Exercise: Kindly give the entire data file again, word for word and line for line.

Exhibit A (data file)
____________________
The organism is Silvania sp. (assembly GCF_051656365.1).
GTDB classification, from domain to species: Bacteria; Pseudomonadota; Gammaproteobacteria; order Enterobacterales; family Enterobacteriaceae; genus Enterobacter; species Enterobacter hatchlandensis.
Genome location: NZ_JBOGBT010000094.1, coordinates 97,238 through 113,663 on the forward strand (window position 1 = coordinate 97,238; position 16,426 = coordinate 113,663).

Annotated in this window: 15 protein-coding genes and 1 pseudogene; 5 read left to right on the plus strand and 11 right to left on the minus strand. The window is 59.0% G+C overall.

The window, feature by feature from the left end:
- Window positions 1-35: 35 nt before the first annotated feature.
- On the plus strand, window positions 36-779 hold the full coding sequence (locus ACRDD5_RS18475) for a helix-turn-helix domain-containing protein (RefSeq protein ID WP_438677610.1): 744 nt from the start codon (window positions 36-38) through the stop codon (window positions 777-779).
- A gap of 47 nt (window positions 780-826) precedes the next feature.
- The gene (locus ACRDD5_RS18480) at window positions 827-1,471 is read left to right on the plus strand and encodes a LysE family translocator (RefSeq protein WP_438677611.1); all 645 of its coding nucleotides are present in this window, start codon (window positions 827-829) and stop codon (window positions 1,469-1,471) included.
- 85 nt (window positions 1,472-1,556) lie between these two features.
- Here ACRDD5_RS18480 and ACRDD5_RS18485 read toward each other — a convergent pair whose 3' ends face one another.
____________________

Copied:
The organism is Silvania sp. (assembly GCF_051656365.1).
GTDB classification, from domain to species: Bacteria; Pseudomonadota; Gammaproteobacteria; order Enterobacterales; family Enterobacteriaceae; genus Enterobacter; species Enterobacter hatchlandensis.
Genome location: NZ_JBOGBT010000094.1, coordinates 97,238 through 113,663 on the forward strand (window position 1 = coordinate 97,238; position 16,426 = coordinate 113,663).

Annotated in this window: 15 protein-coding genes and 1 pseudogene; 5 read left to right on the plus strand and 11 right to left on the minus strand. The window is 59.0% G+C overall.

The window, feature by feature from the left end:
- Window positions 1-35: 35 nt before the first annotated feature.
- On the plus strand, window positions 36-779 hold the full coding sequence (locus ACRDD5_RS18475) for a helix-turn-helix domain-containing protein (RefSeq protein ID WP_438677610.1): 744 nt from the start codon (window positions 36-38) through the stop codon (window positions 777-779).
- A gap of 47 nt (window positions 780-826) precedes the next feature.
- The gene (locus ACRDD5_RS18480) at window positions 827-1,471 is read left to right on the plus strand and encodes a LysE family translocator (RefSeq protein WP_438677611.1); all 645 of its coding nucleotides are present in this window, start codon (window positions 827-829) and stop codon (window positions 1,469-1,471) included.
- 85 nt (window positions 1,472-1,556) lie between these two features.
- Here ACRDD5_RS18480 and ACRDD5_RS18485 read toward each other — a convergent pair whose 3' ends face one another.